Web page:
On Saturday, Devi Lockwood will be at the Peoples Climate march in Washington, DC, hoping to add to the 600 interviews shes done in the US and beyond, about how peoples lives have been impacted by climate change and water
Im 24 years old, and I believe that water and climate change are the defining issues of my generation. The way I see it, listening is a form of activism.
This Saturday I will be in Washington DC for the Peoples Climate March, and I will have my audio recorder with me as part of my mission to collect 1,001 audio interviews about how climate change and water have impacted their lives.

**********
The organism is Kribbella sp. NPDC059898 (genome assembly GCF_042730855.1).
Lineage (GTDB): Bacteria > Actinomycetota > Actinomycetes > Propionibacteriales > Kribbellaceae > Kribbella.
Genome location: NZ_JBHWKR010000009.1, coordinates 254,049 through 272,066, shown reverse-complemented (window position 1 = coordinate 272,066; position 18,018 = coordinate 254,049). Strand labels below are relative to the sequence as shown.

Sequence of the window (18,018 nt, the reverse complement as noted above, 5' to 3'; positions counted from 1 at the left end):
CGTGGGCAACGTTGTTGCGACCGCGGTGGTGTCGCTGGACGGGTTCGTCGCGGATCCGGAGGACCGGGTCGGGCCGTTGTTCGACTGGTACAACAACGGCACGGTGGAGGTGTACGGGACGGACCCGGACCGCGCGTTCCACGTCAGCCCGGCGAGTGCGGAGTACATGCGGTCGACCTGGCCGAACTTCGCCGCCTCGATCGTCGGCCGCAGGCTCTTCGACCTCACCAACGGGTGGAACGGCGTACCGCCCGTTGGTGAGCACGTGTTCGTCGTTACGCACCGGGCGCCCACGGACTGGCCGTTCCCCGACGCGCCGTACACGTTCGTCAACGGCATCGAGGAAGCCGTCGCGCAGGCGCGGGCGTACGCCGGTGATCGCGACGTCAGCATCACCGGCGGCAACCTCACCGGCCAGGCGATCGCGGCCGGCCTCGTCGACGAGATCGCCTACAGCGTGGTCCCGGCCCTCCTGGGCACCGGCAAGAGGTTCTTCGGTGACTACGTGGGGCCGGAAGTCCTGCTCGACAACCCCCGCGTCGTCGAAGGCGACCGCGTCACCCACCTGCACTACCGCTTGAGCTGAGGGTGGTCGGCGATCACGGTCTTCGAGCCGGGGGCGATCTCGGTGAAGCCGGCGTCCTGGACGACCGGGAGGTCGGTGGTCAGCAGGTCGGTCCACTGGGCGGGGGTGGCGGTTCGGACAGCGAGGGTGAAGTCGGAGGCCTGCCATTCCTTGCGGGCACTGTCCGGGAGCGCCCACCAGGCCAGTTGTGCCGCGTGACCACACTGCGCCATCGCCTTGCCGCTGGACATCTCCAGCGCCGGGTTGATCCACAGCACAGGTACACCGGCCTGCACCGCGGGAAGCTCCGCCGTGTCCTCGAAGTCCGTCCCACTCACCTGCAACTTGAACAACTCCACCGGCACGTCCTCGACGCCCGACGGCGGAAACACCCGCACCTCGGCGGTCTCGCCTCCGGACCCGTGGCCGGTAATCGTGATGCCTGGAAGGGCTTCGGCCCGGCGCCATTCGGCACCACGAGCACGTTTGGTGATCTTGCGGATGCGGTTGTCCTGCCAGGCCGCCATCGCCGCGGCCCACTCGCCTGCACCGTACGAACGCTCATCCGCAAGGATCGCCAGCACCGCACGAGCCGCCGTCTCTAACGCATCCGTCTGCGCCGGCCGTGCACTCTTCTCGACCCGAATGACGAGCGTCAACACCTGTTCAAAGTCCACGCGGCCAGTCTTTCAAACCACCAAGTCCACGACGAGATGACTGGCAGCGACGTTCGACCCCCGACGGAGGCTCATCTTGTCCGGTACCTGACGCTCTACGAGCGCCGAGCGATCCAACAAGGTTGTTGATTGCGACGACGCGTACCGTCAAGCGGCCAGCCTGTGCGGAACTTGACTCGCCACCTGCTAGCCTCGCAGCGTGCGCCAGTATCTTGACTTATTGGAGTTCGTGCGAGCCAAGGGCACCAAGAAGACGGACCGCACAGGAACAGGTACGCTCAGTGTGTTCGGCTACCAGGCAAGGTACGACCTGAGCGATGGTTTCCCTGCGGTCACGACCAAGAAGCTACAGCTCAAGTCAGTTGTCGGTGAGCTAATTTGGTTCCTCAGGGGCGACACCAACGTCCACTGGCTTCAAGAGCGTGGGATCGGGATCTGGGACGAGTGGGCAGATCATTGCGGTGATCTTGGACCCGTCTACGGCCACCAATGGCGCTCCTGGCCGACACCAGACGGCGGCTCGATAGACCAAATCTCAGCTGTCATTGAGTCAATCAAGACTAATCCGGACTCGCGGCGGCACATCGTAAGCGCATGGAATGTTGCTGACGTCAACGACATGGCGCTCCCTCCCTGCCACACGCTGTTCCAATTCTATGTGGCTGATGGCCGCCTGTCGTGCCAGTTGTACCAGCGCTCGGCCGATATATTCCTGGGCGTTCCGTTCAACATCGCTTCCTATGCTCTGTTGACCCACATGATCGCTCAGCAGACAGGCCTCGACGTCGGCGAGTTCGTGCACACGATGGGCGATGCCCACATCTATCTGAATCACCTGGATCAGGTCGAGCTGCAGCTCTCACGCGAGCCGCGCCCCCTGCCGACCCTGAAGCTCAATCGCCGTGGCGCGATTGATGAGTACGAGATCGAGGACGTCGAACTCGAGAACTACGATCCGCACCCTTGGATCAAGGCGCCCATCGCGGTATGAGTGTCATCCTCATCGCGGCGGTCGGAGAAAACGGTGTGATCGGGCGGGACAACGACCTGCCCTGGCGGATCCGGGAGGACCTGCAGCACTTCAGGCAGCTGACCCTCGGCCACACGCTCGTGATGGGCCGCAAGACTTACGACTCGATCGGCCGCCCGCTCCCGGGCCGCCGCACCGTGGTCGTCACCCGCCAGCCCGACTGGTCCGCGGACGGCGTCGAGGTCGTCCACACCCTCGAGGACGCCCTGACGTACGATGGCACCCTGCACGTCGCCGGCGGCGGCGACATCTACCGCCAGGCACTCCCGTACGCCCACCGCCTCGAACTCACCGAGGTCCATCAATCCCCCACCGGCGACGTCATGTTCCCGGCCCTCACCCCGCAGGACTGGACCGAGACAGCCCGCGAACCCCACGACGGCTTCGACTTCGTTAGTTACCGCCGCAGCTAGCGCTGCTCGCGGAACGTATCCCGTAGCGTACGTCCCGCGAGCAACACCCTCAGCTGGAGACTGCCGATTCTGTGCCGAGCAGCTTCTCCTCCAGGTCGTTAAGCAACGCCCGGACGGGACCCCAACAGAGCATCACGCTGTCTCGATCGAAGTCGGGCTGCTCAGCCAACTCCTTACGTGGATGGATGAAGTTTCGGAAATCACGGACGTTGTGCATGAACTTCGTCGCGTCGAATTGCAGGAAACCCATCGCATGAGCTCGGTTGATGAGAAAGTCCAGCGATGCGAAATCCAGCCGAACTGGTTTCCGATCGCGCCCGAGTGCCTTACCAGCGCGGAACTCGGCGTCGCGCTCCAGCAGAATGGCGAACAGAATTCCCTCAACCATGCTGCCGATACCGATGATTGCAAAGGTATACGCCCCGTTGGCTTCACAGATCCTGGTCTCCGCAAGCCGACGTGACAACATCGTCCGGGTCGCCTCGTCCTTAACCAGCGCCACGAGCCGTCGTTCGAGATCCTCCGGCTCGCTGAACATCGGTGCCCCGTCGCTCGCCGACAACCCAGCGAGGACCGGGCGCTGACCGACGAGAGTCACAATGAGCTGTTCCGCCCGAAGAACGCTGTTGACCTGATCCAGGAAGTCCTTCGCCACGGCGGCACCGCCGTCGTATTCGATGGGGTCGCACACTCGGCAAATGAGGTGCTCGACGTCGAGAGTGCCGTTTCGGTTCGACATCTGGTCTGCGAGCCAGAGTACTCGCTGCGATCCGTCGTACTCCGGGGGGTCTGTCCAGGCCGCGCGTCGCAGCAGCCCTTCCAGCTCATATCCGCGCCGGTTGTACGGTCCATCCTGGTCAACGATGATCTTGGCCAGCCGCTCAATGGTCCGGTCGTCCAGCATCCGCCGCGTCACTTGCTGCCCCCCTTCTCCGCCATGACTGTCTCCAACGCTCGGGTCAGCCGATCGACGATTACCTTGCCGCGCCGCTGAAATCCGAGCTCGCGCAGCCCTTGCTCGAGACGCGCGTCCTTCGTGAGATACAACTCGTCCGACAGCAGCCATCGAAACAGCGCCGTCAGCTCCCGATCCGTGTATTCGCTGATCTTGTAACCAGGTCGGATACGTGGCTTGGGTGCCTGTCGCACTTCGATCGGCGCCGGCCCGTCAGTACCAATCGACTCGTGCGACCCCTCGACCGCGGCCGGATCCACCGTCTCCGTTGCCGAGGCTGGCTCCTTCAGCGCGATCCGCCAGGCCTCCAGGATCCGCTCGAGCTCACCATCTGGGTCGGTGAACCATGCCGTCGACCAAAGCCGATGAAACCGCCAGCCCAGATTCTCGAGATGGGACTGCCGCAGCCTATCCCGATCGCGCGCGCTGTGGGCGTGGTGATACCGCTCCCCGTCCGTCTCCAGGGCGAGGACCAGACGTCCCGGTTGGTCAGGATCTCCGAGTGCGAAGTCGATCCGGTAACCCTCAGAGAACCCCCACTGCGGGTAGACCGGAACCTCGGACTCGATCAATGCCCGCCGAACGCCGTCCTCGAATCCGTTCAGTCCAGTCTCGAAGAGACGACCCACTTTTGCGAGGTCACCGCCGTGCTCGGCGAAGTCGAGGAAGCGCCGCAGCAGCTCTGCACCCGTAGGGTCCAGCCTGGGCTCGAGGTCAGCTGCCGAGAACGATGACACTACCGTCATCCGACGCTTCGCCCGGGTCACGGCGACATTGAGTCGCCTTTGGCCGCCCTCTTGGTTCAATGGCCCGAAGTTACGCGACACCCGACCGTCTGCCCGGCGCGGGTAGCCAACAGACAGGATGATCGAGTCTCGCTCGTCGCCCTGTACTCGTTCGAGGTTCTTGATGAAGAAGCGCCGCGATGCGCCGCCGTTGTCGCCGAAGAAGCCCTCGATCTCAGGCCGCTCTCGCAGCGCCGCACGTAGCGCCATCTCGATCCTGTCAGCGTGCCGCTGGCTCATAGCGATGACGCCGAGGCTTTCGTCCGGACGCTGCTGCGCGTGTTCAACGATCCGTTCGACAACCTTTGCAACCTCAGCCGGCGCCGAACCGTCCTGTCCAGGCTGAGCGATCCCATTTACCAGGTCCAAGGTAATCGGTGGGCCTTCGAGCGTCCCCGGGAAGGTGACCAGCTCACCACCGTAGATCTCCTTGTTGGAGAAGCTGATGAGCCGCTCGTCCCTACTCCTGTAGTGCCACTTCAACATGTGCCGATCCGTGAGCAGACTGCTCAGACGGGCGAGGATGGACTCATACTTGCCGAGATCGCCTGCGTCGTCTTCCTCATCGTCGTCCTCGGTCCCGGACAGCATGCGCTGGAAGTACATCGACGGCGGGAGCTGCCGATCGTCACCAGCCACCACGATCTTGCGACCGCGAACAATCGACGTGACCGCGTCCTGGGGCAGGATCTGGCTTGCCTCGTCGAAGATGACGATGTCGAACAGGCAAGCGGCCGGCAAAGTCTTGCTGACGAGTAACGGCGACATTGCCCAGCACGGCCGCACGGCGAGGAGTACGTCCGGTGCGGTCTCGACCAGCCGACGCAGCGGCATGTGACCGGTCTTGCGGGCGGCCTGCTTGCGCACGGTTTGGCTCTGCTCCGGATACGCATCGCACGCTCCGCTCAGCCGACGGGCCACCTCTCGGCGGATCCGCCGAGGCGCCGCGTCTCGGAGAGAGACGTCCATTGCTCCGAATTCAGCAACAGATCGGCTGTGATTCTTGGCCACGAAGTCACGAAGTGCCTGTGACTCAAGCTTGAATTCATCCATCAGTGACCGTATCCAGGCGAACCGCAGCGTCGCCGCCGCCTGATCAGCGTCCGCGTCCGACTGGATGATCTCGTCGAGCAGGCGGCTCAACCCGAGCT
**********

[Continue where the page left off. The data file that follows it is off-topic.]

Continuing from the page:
My journeys as a poet-activist-touring cyclist began three years ago at the Peoples Climate March in New York. I wore a cardboard sign around my neck that told tell me a narrative about water on one side and tell me a narrative about climate change on the other, joining a rising tide of 400, 000 activists.
That day people told tales about all sorts of things: of the health the health effects of newspaper mill pollution on a community in northern China; climate changes threats to Vermonts maple syrup industry; and the experience of being stuck in an office build for 62 hours during Hurricane Sandy.
Since the 2014 Peoples Climate March I have been traveling through 11 countries, mostly by bicycle( and sometimes by boat ). To date I have recorded interviews with more than 600 storytellers in the US, Fiji, Tuvalu, New Zealand, Australia, Thailand, Laos, Cambodia, Qatar, Morocco and the UK.